Pros: Reliability, handling, looks, easy/cheap to maintain.
Cons: Vibrations, clunky gearbox, top speed.
I have bought the BMW F650 GS as my first bike about 2 months ago. Despite my relative lack of experience riding other bikes, I think I have become well informed enough on the subject of the F650 to write a brief review on it.
This model has been virtually unchanged since it first came out in 2000 the 2006 model has had some minor, mainly cosmetic changes.
I was surprised enough to find out that the engine is not a BMW original, but is manufactured by German engine-maker Rotax. It is a single-cylinder, four valve engine which is also shared with a model of Aprilia trail bike (the name of which slips my mind).
This bike handles superbly in city-traffic: the fuel tank is located under the seat which lowers the center of gravity, and also helps keep its profile narrow, thus enabling you to weave past lanes of stopped cars without too much trouble (the wide handlebars can somewhat cancel out this advantage, though). A possible disadvantage of the unusual location of the fuel tank is that theres no space left for storage under the seat.
I bought this bike with a longer-term plan of preparing myself for a long overland trip sometime in the future (not necessarily on this bike); as expected, I hear it handles even better on rough terrain. I will have to update you on that after I take one of BMWs offroad courses which they offer here in the UK (funnily, the opportunities to go offroad in densely-populated England are somewhat few and far between).
As a newly qualified rider, there are two important additional aspects which have drawn me towards this model: firstly, because it is a medium-sized bike at 652cc, and because BMWs are not frequent targets of bike-thefts the insurance premium was a pretty tolerable #640 (around U$1200 pretty cheap here if you are a new rider and living in bike-theft ridden London). I was told that another reason why insurance premiums are relatively low is that BMW bike owners are more sensible people who use their bikes as tools to get them from A to B rather than speed freaks. I think Id fall in between those two categories!
Another good point is that the fuel economy is quite good and I can get around 170 miles on a tank. I think this works out at 45 mpg on heavy traffic. All in all a this was a great move for me from the horrible London public transport system to a fairly cheap to maintain bike.
The F650 also scores highly on comfort; because you are seating upright you can see quite far ahead above the cars, and because the bike is fairly thin, your legs are not wide open and thus you dont tend to get splitting pains on the inside of your thighs after a while as you do with some larger bikes. The downside of this is that it is fairly high, and if you are 5ft9 like me you can just about comfortably rest your feet on the ground, and getting on/off the bike takes a bit of practice for someone with short legs like me. The F650 Dakar is actually 4 inches taller than the standard GS, so that would put it off limits for most people under 6ft. There are other nice little extras like heated grips and ABS, which can give you even less to worry about and let you concentrate on your riding.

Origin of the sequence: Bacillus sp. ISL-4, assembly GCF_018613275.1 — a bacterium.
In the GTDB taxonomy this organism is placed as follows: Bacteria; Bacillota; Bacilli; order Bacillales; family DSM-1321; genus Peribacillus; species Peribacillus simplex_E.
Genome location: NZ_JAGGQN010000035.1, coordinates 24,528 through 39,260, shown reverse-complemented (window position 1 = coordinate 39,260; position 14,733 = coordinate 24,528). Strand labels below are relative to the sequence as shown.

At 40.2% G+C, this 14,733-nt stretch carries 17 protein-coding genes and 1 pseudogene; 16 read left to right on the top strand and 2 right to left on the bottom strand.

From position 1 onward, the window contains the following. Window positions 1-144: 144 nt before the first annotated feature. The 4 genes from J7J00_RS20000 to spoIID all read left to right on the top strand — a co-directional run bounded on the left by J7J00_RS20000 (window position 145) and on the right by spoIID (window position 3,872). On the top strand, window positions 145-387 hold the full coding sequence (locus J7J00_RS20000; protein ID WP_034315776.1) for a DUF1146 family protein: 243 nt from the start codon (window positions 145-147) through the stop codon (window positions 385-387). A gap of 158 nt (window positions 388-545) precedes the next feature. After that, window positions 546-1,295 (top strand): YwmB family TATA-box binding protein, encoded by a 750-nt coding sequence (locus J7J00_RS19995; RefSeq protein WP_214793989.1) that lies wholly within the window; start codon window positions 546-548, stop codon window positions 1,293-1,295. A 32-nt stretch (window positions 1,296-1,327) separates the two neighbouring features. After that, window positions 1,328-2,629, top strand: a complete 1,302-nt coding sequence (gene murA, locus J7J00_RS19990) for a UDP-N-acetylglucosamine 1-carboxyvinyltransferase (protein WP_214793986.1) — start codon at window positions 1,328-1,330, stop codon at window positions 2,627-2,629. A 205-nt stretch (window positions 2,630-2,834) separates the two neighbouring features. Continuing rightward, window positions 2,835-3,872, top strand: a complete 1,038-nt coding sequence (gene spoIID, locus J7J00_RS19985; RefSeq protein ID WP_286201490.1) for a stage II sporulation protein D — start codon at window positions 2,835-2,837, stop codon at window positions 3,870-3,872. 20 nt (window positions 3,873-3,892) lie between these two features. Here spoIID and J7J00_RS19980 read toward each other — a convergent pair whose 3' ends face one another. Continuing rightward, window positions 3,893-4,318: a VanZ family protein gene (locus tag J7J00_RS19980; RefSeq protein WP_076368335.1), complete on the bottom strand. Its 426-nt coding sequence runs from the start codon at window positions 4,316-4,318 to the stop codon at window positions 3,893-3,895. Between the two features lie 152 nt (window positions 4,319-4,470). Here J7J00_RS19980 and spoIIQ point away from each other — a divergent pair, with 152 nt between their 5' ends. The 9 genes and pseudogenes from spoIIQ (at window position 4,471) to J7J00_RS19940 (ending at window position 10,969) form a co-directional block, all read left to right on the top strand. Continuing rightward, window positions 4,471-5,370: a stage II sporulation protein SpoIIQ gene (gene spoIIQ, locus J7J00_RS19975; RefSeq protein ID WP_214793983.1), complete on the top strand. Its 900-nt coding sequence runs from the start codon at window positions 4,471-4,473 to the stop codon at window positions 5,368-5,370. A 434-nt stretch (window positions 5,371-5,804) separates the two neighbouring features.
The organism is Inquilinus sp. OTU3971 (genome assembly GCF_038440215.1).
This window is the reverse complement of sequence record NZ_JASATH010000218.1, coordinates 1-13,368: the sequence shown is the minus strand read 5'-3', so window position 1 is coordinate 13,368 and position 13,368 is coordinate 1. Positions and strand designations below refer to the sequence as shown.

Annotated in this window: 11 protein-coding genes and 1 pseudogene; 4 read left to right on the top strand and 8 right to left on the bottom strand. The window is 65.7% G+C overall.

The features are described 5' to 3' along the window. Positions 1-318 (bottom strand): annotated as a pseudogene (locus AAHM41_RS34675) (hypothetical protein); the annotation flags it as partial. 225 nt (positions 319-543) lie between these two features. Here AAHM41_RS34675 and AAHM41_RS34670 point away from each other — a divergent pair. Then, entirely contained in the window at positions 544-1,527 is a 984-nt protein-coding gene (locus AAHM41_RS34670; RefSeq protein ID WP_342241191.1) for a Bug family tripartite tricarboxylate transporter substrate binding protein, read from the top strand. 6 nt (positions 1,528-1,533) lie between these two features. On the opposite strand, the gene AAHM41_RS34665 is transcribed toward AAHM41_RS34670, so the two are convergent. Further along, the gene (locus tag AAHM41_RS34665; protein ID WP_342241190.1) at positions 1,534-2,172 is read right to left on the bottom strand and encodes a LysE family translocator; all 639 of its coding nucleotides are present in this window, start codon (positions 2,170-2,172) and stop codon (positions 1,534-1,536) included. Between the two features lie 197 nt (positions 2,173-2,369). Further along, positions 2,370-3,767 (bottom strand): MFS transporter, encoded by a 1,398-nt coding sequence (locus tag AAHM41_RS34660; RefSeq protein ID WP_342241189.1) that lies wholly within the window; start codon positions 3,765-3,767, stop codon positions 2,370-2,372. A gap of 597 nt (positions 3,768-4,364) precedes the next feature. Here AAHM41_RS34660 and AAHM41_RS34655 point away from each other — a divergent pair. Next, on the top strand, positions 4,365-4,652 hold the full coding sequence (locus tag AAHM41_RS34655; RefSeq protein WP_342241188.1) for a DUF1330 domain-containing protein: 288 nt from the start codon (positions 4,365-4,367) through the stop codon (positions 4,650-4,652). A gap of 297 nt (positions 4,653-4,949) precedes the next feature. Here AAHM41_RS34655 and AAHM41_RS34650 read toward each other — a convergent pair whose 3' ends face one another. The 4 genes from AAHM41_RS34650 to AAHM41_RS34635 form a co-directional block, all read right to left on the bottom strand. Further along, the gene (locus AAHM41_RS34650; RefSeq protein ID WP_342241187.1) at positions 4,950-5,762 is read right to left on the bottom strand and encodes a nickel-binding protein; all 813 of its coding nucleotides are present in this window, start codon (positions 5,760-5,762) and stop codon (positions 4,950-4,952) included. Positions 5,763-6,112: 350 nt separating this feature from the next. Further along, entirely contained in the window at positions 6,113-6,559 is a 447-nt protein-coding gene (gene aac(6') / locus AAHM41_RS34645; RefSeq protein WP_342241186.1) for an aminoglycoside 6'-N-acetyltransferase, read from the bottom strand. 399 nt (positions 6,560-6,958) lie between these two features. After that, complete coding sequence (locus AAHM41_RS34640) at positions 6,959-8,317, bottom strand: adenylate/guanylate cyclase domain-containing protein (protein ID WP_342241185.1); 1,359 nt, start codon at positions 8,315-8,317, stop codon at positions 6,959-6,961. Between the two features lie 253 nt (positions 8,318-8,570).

BMW bikes are also well-known for being fairly easy to maintain and not give too many problems in their lifetime. Servicing it in authorised BMW dealerships can cost a small fortune, but the services are quite easy to perform and any competent workshop can do it for you at a fraction of the price. I bought this bike with 23500 miles on the clock and it is entirely trouble-free, having been regularly serviced.
Finally, this bike just looks awesome, with it high front mud-guard and rear deflector; it definitely looks like it can take on the roughest terrain, but like I said, Ill give an update on that later
OK, so I have to admit the bike has a few shortcomings.
The most annoying to me so far seems to be the vibrations. When you pass about 4500 rpm the whole thing starts vibrating and at 6000 rpm it becomes pretty unbearable so that you have to work up through the gears quite quickly. I am told that this is due to the fact that it is a single-cylinder engine, but my lack of mechanical knowledge prevents me from knowing the reasons behind this.
Likewise, its motorway performance is very mediocre it struggled to reach a top speed of 90 mph, and when it did the whole thing just didnt feel too safe. Then again, its aerodynamics are not those of a super-fast racing bike.
The battery alternator is also located in a bit of an awkward spot, next to the air vent fin by your right thigh, and it gets VERY HOT. It can feel really uncomfortable on a hot summer day. Again, this problem can apparently be circumvented by changing its location, but if youre a layman like me youre probably better off leaving it alone.
Finally, more of an annoyance again, is that the gearbox clunks a lot between N and 1st gear, and between 1st and 2nd. I have heard this complaint from several other riders so I guess its normal, although itd be nice if the gear changes were smoother.
As with every bike, you must know what use you will put it for. If its commuting within traffic-packed streets or for offroad adventures, you probably cant beat this bike, as its just the right size, maintenance-free and cheap to insure. If, on the other hand, you plan to use a bike for long road trips, you would probably better stay away from this model altogether.
Id still give this bike a solid 4 out of 5, although Ill probably want to move to a larger model for my next bike, in 2-3 years. Until then, this will definitely provide me with good fun, as well as being a great tool to get me to and from work.
Theres a cool community dedicated to this bike on http://www.f650.com where every conceivable FAQ on this model has been written. It is a wealth of information for owners of this model.